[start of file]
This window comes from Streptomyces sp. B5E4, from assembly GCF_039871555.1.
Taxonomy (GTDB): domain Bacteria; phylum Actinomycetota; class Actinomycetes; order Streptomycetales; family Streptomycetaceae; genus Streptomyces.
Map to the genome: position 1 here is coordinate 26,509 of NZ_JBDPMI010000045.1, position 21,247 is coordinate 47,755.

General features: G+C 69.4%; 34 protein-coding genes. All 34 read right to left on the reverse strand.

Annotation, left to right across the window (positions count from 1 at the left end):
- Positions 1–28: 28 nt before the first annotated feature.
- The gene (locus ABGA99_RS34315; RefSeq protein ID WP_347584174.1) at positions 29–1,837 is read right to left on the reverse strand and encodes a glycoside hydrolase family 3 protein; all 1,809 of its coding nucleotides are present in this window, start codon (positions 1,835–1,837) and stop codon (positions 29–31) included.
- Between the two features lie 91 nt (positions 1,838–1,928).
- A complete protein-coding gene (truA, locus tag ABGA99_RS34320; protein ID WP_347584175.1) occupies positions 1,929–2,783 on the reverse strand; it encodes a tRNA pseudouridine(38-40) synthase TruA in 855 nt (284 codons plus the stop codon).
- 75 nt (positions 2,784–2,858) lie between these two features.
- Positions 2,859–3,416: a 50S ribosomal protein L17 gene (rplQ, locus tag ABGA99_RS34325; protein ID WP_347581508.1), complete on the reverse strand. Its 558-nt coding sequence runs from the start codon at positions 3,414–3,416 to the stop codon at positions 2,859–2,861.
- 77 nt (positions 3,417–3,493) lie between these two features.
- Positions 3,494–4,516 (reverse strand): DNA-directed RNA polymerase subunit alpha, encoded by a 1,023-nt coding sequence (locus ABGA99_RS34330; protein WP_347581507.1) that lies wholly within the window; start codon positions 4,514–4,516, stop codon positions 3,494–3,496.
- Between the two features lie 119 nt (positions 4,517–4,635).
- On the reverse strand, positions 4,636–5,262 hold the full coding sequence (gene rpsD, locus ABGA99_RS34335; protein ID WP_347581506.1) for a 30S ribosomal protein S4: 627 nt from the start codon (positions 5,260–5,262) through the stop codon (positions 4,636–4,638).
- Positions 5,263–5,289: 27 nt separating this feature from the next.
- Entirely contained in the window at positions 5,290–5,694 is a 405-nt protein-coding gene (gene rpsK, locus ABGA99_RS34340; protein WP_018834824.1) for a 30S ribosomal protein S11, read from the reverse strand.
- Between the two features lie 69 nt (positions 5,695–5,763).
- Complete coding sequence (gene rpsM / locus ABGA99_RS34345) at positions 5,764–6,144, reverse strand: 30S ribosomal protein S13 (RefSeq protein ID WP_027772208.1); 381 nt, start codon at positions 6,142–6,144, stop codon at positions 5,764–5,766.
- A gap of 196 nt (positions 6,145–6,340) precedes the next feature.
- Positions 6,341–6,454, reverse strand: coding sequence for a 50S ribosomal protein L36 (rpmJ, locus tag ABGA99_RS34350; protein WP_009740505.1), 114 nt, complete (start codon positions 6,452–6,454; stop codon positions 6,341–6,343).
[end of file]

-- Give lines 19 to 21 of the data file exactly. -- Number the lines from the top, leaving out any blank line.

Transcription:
- Complete coding sequence (gene rpsM / locus ABGA99_RS34345) at positions 5,764–6,144, reverse strand: 30S ribosomal protein S13 (RefSeq protein ID WP_027772208.1); 381 nt, start codon at positions 6,142–6,144, stop codon at positions 5,764–5,766.
- A gap of 196 nt (positions 6,145–6,340) precedes the next feature.
- Positions 6,341–6,454, reverse strand: coding sequence for a 50S ribosomal protein L36 (rpmJ, locus tag ABGA99_RS34350; protein WP_009740505.1), 114 nt, complete (start codon positions 6,452–6,454; stop codon positions 6,341–6,343).